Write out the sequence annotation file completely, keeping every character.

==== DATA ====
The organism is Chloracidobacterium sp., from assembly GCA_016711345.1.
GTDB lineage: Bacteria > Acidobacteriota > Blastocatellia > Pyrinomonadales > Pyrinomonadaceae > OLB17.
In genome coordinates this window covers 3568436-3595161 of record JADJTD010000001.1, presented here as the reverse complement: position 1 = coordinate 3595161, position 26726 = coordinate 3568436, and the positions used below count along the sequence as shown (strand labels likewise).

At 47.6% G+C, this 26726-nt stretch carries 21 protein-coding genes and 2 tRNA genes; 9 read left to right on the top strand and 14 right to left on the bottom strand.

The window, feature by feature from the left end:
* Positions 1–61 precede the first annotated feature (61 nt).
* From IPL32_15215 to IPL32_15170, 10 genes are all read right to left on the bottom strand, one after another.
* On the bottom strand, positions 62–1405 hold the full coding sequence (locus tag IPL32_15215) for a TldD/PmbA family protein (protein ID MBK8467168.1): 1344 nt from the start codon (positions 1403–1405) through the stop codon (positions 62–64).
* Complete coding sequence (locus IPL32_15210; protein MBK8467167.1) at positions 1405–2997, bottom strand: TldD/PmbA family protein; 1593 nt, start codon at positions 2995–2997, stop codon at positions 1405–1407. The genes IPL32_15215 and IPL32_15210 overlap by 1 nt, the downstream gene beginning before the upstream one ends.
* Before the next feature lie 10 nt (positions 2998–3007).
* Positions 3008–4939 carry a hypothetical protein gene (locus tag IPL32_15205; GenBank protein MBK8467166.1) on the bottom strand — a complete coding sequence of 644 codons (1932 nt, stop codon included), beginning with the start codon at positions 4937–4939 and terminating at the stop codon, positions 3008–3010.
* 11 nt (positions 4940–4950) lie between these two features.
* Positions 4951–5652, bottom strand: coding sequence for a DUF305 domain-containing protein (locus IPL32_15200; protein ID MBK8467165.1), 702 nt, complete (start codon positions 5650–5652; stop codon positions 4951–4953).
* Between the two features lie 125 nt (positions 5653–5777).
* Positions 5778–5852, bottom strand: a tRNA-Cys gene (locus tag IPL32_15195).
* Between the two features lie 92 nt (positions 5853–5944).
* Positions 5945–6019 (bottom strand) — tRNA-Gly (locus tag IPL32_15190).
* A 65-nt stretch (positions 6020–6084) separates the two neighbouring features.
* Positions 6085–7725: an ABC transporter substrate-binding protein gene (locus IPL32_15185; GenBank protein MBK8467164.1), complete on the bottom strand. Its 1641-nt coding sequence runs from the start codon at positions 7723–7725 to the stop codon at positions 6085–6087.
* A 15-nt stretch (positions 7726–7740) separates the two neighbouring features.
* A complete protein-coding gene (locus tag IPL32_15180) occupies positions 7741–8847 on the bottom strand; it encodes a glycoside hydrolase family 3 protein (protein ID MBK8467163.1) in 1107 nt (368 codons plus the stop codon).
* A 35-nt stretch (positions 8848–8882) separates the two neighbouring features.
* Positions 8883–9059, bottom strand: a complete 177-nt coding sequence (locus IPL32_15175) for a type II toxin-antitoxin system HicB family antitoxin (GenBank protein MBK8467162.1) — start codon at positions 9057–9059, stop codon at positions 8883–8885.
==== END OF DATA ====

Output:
The organism is Chloracidobacterium sp., from assembly GCA_016711345.1.
GTDB lineage: Bacteria > Acidobacteriota > Blastocatellia > Pyrinomonadales > Pyrinomonadaceae > OLB17.
In genome coordinates this window covers 3568436-3595161 of record JADJTD010000001.1, presented here as the reverse complement: position 1 = coordinate 3595161, position 26726 = coordinate 3568436, and the positions used below count along the sequence as shown (strand labels likewise).

At 47.6% G+C, this 26726-nt stretch carries 21 protein-coding genes and 2 tRNA genes; 9 read left to right on the top strand and 14 right to left on the bottom strand.

The window, feature by feature from the left end:
* Positions 1–61 precede the first annotated feature (61 nt).
* From IPL32_15215 to IPL32_15170, 10 genes are all read right to left on the bottom strand, one after another.
* On the bottom strand, positions 62–1405 hold the full coding sequence (locus tag IPL32_15215) for a TldD/PmbA family protein (protein ID MBK8467168.1): 1344 nt from the start codon (positions 1403–1405) through the stop codon (positions 62–64).
* Complete coding sequence (locus IPL32_15210; protein MBK8467167.1) at positions 1405–2997, bottom strand: TldD/PmbA family protein; 1593 nt, start codon at positions 2995–2997, stop codon at positions 1405–1407. The genes IPL32_15215 and IPL32_15210 overlap by 1 nt, the downstream gene beginning before the upstream one ends.
* Before the next feature lie 10 nt (positions 2998–3007).
* Positions 3008–4939 carry a hypothetical protein gene (locus tag IPL32_15205; GenBank protein MBK8467166.1) on the bottom strand — a complete coding sequence of 644 codons (1932 nt, stop codon included), beginning with the start codon at positions 4937–4939 and terminating at the stop codon, positions 3008–3010.
* 11 nt (positions 4940–4950) lie between these two features.
* Positions 4951–5652, bottom strand: coding sequence for a DUF305 domain-containing protein (locus IPL32_15200; protein ID MBK8467165.1), 702 nt, complete (start codon positions 5650–5652; stop codon positions 4951–4953).
* Between the two features lie 125 nt (positions 5653–5777).
* Positions 5778–5852, bottom strand: a tRNA-Cys gene (locus tag IPL32_15195).
* Between the two features lie 92 nt (positions 5853–5944).
* Positions 5945–6019 (bottom strand) — tRNA-Gly (locus tag IPL32_15190).
* A 65-nt stretch (positions 6020–6084) separates the two neighbouring features.
* Positions 6085–7725: an ABC transporter substrate-binding protein gene (locus IPL32_15185; GenBank protein MBK8467164.1), complete on the bottom strand. Its 1641-nt coding sequence runs from the start codon at positions 7723–7725 to the stop codon at positions 6085–6087.
* A 15-nt stretch (positions 7726–7740) separates the two neighbouring features.
* A complete protein-coding gene (locus tag IPL32_15180) occupies positions 7741–8847 on the bottom strand; it encodes a glycoside hydrolase family 3 protein (protein ID MBK8467163.1) in 1107 nt (368 codons plus the stop codon).
* A 35-nt stretch (positions 8848–8882) separates the two neighbouring features.
* Positions 8883–9059, bottom strand: a complete 177-nt coding sequence (locus IPL32_15175) for a type II toxin-antitoxin system HicB family antitoxin (GenBank protein MBK8467162.1) — start codon at positions 9057–9059, stop codon at positions 8883–8885.